Although most things in Ukraine work similarly as in other European countries, there are some differences and practicalities which you should be aware of. In fact, knowing them will help you to experience Ukraine more as locals do.
The bad things in Ukraine start with the bad roads. To be more accurate, the quality of Ukrainian roads varies greatly. The roads of national importance are usually okay. But otherwise, you never know when a stretch of a new asphalt can finish and the holes begin.
Interestingly, it doesn’t stop Ukrainians to drive without a safety belt (our safety is guarded by a small picture of a saint figure anyway).
The bad roads mean that a car road trip may be challenging, especially if you haven’t used to the local roads. And if you are really unlucky, you may get a fine for some bizarre reason. It’s not much different if you take a bus. Particularly a regional one. Often it will be overcrowded and hot (forget about the air-conditioning).
The flip side of Ukrainian transport is its railway system. Ukrainian trains are perhaps the best trains in Europe. At least in terms of their charm. They haven’t changed much in the last 50 years or so. Most trains are equipped with berths where you can sleep, and you get fresh linear sealed in a plastic bag (ask for it when you buy your train ticket).
Passengers are served Turkish style tea but in (proper) large glasses. So you can just relax, and enjoy the views of Ukrainian countryside from the window.
Or, you may opt to strike a conversation with a fellow passenger. Beware though, sometimes it’s hard to stop a conversation. Especially with those folks eager to practice their English skills. But hey, it’s an opportunity to make new friends too.
Mobile Internet in Ukraine is still very slow. This is perhaps the last country in Europe to get 3G. But its coverage is only available in major cities for now. Very often, it’s impossible to get a reliable mobile Internet in the countryside. And although, there is a library in every single town and village in the country, only a handful of them provide Internet access.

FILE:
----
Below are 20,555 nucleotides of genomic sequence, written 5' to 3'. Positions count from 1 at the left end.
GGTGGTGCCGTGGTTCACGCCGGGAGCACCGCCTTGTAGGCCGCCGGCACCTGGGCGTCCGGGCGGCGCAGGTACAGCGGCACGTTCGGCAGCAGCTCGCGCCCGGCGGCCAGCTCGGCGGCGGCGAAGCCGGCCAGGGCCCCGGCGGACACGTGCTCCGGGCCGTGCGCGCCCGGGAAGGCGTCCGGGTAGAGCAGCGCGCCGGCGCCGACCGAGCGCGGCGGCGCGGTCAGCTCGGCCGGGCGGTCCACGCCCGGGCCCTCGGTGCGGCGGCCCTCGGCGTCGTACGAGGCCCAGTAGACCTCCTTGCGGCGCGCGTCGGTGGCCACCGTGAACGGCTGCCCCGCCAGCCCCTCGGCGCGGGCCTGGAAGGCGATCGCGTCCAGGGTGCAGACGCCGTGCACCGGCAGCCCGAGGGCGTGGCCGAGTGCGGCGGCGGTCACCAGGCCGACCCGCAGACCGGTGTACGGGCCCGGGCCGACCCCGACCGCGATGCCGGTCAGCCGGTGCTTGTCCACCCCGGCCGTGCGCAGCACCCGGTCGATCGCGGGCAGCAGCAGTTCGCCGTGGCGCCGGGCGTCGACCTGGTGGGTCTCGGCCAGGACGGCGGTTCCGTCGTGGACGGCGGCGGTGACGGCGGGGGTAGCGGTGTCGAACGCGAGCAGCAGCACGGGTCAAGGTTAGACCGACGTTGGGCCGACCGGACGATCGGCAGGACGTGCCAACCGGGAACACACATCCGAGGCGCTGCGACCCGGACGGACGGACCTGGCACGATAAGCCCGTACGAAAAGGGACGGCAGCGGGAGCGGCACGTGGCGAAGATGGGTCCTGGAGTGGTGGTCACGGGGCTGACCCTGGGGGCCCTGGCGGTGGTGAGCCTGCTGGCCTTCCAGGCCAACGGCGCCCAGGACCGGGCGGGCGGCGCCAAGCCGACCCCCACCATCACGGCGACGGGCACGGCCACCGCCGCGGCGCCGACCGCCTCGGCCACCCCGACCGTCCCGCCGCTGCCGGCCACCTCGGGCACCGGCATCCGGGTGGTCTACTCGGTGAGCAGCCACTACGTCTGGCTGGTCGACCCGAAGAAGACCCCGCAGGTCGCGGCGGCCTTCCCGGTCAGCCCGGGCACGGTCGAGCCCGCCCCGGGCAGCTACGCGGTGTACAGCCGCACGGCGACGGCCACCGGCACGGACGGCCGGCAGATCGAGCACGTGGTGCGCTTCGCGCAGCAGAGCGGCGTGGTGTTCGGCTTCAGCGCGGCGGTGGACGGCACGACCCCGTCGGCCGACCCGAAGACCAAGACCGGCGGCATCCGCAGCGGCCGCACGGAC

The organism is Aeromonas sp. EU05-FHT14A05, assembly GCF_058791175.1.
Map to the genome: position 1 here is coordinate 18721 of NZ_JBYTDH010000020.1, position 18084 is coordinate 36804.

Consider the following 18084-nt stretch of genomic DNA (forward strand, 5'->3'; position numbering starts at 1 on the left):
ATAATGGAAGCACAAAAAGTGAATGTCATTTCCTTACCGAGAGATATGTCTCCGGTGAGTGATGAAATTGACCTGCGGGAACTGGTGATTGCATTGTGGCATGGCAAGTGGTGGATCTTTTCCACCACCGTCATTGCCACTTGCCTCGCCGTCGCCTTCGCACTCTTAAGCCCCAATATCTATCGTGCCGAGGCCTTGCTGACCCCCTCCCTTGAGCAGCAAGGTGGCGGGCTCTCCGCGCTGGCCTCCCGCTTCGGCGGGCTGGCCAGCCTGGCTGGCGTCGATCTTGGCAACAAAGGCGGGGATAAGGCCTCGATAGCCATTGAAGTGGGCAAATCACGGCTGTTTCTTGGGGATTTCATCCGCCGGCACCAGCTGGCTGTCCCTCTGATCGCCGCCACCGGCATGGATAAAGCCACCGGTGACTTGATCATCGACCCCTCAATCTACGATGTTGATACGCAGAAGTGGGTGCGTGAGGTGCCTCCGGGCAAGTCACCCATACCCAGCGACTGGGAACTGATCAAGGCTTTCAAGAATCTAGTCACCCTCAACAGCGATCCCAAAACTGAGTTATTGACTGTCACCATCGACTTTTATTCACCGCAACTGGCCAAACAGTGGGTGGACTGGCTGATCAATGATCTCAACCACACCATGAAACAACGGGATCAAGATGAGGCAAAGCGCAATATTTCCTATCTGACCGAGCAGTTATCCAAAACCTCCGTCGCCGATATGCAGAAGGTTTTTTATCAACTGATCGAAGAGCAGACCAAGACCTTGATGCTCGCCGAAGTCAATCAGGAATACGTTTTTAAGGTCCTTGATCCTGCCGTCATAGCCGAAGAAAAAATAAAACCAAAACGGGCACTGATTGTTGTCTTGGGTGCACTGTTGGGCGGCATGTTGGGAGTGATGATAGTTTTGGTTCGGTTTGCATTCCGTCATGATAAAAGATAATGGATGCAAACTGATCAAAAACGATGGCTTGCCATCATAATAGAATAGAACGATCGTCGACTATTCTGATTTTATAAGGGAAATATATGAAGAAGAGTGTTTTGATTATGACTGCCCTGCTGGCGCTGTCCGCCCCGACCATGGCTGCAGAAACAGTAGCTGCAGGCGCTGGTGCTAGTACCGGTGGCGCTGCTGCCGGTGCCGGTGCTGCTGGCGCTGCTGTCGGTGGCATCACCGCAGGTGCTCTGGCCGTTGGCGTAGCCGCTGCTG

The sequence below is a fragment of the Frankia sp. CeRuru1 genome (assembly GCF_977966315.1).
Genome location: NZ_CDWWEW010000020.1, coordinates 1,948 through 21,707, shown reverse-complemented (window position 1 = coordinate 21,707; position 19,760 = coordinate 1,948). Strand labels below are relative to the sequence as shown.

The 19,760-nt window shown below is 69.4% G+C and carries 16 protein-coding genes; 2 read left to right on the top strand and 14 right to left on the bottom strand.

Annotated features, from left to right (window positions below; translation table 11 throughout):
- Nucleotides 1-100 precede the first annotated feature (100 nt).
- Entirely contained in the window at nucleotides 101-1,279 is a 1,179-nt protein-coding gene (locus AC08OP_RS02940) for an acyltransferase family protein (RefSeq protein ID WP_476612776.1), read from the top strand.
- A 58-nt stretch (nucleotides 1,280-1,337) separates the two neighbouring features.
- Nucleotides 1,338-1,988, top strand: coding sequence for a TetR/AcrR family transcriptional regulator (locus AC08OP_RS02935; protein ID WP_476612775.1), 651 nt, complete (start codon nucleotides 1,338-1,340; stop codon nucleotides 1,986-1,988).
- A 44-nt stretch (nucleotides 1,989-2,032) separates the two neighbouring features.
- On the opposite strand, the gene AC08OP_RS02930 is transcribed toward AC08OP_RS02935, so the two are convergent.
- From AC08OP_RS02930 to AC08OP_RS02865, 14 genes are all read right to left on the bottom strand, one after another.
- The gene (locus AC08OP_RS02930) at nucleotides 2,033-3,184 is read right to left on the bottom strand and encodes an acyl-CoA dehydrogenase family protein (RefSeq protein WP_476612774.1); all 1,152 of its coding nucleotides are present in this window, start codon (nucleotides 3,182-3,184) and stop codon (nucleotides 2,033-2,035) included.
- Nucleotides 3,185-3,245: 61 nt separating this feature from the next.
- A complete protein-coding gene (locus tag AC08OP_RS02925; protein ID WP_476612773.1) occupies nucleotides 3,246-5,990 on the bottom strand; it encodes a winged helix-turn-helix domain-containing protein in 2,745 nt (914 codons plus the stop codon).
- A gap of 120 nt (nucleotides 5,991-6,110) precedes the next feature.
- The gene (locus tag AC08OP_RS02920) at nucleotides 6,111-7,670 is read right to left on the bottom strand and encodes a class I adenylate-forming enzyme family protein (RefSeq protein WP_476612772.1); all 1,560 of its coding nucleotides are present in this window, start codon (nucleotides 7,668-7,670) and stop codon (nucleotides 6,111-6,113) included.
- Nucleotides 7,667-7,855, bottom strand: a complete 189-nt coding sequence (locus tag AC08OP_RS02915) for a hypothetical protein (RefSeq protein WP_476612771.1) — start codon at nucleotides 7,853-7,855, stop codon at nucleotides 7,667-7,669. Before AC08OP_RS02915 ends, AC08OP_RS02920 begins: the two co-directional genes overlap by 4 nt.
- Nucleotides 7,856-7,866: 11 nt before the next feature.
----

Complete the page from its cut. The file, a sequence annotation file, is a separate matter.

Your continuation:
Fast broadband Internet is available throughout the country in cities, towns, and surrounding villages. Many cafes provide free Wi-Fi. In addition, the modern co-working spaces, and media libraries have become increasingly popular in cities, as a substitution to the largely outdated national libraries. In general, you won’t have many troubles getting online.
The Ukrainian economy has been in crisis since 2009, and it got only worse after the war with Russia has broken up on the east of the country in 2014. The local currency, Hryvnia, has plummeted. So now, most people earn in between €80 to €200 per month.
The currency exchange rate has never been better for the travellers. Perhaps, now you can afford more in Ukraine, than in any other European country. A cup of coffee on average will cost you €0.80, a decent meal in a restaurant – €4, a train journey between Kyiv and Lviv – €9.
Most people would welcome tourists in the country, as they feed money into the local economy.
Ukrainians at large are concerned about the war on the east of the country. Many young men have been recruited to the army. Some voluntarily, and some as part of the compulsory military service. The casualties on the Ukrainian side has reached above 7,000 people (2014-2015). This is twice as much as total fatalities of the coalition forces in Afghanistan to date (3489 casualties).
On another side of the disaster, the life goes on. The majority of the country runs a business as usual. This summer Ukrainians prefer to spend their holidays in their home country (with the current exchange rate most can’t afford trips abroad). Carpathian’s and Lviv are among the most popular holiday destinations.
So it’s a good chance for foreigners to make friends with locals who are in holidays mood as well.
It’s true that many Ukrainians love pig fat with spices (aka Salo).
It’s not true, that Ukrainians eat only pig fat. Ukrainian food is delicious and versatile. We say that it’s better to try once, than to hear about it a hundred times. So I won’t go much into details here. However, there are two Ukrainian foods you must try when visiting in summer.
The first one is a drink called Kvass. It’s a cold served summer drink made from rye bread. You can buy it from the street vendors across the country. Many consider it better tasting than Coca-Cola, and it’s definitely healthier too.
And, the ice-cream made from the real stuff. Ukrainian ice-cream is perhaps the best ice-cream in Europe. I have been trying to find a good much for it in other countries. But so far I haven’t had any luck.
Please share your favourite tips for the first time travellers to Ukraine in the comments section below.
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